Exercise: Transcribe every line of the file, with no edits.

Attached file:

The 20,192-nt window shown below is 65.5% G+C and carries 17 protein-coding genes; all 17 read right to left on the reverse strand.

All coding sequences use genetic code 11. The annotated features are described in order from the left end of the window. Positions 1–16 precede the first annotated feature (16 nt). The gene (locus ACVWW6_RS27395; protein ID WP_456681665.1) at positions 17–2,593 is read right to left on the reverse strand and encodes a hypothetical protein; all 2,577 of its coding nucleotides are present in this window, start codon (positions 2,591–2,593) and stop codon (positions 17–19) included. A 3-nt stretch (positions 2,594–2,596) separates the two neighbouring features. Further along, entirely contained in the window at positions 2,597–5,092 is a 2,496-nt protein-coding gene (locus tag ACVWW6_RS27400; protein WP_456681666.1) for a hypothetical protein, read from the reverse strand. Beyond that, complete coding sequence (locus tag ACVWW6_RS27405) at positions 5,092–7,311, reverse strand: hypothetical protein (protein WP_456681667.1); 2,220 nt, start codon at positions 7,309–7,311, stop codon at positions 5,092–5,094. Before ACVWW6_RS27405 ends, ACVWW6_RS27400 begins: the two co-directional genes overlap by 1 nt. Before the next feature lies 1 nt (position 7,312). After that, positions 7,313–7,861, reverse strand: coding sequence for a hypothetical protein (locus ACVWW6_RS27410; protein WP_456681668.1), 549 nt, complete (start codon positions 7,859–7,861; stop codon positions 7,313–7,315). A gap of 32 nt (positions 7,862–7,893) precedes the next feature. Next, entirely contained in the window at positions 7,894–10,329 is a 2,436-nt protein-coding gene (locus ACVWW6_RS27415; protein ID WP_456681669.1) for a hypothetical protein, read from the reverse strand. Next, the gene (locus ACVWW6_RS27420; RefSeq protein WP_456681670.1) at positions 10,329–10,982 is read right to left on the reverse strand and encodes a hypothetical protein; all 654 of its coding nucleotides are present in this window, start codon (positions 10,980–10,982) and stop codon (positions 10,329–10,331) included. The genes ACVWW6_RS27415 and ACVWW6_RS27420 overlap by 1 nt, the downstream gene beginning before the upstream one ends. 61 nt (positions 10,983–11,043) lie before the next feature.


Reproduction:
The 20,192-nt window shown below is 65.5% G+C and carries 17 protein-coding genes; all 17 read right to left on the reverse strand.

All coding sequences use genetic code 11. The annotated features are described in order from the left end of the window. Positions 1–16 precede the first annotated feature (16 nt). The gene (locus ACVWW6_RS27395; protein ID WP_456681665.1) at positions 17–2,593 is read right to left on the reverse strand and encodes a hypothetical protein; all 2,577 of its coding nucleotides are present in this window, start codon (positions 2,591–2,593) and stop codon (positions 17–19) included. A 3-nt stretch (positions 2,594–2,596) separates the two neighbouring features. Further along, entirely contained in the window at positions 2,597–5,092 is a 2,496-nt protein-coding gene (locus tag ACVWW6_RS27400; protein WP_456681666.1) for a hypothetical protein, read from the reverse strand. Beyond that, complete coding sequence (locus tag ACVWW6_RS27405) at positions 5,092–7,311, reverse strand: hypothetical protein (protein WP_456681667.1); 2,220 nt, start codon at positions 7,309–7,311, stop codon at positions 5,092–5,094. Before ACVWW6_RS27405 ends, ACVWW6_RS27400 begins: the two co-directional genes overlap by 1 nt. Before the next feature lies 1 nt (position 7,312). After that, positions 7,313–7,861, reverse strand: coding sequence for a hypothetical protein (locus ACVWW6_RS27410; protein WP_456681668.1), 549 nt, complete (start codon positions 7,859–7,861; stop codon positions 7,313–7,315). A gap of 32 nt (positions 7,862–7,893) precedes the next feature. Next, entirely contained in the window at positions 7,894–10,329 is a 2,436-nt protein-coding gene (locus ACVWW6_RS27415; protein ID WP_456681669.1) for a hypothetical protein, read from the reverse strand. Next, the gene (locus ACVWW6_RS27420; RefSeq protein WP_456681670.1) at positions 10,329–10,982 is read right to left on the reverse strand and encodes a hypothetical protein; all 654 of its coding nucleotides are present in this window, start codon (positions 10,980–10,982) and stop codon (positions 10,329–10,331) included. The genes ACVWW6_RS27415 and ACVWW6_RS27420 overlap by 1 nt, the downstream gene beginning before the upstream one ends. 61 nt (positions 10,983–11,043) lie before the next feature.